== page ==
This is no new idea, I'm well aware, but merely one of those sound-bites that struck me as an aptly expressed summation of something that was in need of a more forcible finger upon it. Reading it was one of those "That's it" moments for me, helping to grasp why so many of us are tangling ourselves in our quests for artistic expression by way of so many different simultaneous mediums, and critically fascinated by the interplay, interreliance, and interdependence amongst them. Each medium expresses a different aspect of the thought or concept, and each is self-sufficient in the same ways and for the same reasons that it is dependent on expressions from other angles. When I'm at a loss for the tone of particular scene of a work of fiction, for instance, often only changing my creative mask to "poet" or "songwriter" can appropriately capture what I'm looking for. From there, the resulting mediums must either be combined (in often expirimental ways that wouldn't have been readily thought of by any other means or for any other reasons) or utilized as ladder-rungs to understand the appropriate creative voice that the initial piece requires to be composed in.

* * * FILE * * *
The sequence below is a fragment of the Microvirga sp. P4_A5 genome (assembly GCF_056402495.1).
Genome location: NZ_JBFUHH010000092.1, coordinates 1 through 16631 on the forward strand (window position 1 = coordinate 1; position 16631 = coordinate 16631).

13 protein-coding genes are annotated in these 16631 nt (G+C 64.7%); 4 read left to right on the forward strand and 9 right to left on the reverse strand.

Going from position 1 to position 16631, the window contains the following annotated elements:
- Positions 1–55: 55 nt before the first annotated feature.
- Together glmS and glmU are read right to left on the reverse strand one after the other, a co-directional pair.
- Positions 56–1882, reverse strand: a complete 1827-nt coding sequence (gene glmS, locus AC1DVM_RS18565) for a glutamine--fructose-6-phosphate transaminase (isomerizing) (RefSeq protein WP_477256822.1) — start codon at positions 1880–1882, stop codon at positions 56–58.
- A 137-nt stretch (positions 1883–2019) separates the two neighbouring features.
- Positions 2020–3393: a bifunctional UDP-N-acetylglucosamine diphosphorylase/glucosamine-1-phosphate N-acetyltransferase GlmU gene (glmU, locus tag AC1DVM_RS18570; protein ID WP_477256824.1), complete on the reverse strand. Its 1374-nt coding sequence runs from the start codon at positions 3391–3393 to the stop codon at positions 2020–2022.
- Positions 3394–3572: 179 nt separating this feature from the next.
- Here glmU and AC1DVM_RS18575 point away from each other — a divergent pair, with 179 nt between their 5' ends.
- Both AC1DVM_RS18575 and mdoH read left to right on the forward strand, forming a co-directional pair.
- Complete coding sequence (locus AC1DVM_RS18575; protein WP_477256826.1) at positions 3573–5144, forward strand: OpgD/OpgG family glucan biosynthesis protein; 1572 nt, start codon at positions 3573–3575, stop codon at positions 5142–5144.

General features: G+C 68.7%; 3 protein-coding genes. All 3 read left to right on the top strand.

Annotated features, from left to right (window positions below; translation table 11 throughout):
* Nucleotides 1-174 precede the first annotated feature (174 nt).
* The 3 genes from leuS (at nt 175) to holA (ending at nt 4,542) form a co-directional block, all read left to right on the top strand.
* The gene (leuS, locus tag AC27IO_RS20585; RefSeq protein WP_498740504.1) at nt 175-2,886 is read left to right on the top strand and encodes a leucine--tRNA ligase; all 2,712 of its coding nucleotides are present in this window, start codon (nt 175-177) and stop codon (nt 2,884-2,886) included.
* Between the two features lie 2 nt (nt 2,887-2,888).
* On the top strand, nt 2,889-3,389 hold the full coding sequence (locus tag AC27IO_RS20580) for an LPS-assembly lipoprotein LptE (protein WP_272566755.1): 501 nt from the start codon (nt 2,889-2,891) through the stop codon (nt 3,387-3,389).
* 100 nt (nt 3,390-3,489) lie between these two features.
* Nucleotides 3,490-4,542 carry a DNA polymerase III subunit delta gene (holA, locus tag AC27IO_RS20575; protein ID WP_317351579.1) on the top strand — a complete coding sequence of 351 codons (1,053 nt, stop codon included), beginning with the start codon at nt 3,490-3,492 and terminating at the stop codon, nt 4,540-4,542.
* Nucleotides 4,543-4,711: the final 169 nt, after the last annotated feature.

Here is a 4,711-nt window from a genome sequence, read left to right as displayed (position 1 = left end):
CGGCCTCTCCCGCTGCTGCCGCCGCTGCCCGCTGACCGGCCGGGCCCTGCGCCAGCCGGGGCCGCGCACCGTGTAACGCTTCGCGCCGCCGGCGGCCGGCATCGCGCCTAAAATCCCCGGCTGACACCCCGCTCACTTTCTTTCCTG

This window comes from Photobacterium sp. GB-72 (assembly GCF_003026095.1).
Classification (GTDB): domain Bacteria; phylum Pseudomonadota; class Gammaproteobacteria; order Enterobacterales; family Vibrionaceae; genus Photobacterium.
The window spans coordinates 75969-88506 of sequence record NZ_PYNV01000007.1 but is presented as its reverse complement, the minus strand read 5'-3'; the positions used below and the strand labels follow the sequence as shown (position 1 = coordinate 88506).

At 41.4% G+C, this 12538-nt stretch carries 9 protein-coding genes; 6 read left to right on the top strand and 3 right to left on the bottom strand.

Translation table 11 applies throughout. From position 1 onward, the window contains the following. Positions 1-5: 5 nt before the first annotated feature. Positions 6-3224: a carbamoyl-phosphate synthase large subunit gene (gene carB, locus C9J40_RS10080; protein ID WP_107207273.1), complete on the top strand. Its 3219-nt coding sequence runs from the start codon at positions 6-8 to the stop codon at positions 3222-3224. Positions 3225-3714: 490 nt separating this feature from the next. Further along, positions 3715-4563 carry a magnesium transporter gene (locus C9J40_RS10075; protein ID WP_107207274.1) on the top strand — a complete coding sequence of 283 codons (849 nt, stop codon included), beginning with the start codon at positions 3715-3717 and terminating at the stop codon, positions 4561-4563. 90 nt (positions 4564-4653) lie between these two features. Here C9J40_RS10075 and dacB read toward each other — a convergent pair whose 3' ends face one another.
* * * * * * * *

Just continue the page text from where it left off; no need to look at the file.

Not a bad snippet, overal, especially courtesy of two artists that I don't particularly care for.


In a bit of housekeeping news, I am considering adding a side-bar to the site with links to the blogs of others that I read or find noteworthy or relevant to the topics at hand. If you run a blog or post to a collective site and are interested in pointing me in the direction of your content or swapping links, please be in touch. After a weekend in the Boston area that turned out to be timed with the final couple games of the World Series sweep, a site pertaining to that sort of thing seems knee-jerk appropriate to me right now. See the right column, right below my bio.


On the note of my recent trip home... rest in peace, Memere. You'll be missed.

Lorraine L. Provencher, December 25, 1929 to October 26, 2007

3 comments:

Shawnte said...

I don't usually like statements like those, because they generally seem to be an attempt to dismiss or diminish discussion. I never feel that a song, poem, film is beyond discussion. In fact, I find that to be the main criteria for evaluating the success of any creative product. Can it spark a discussion?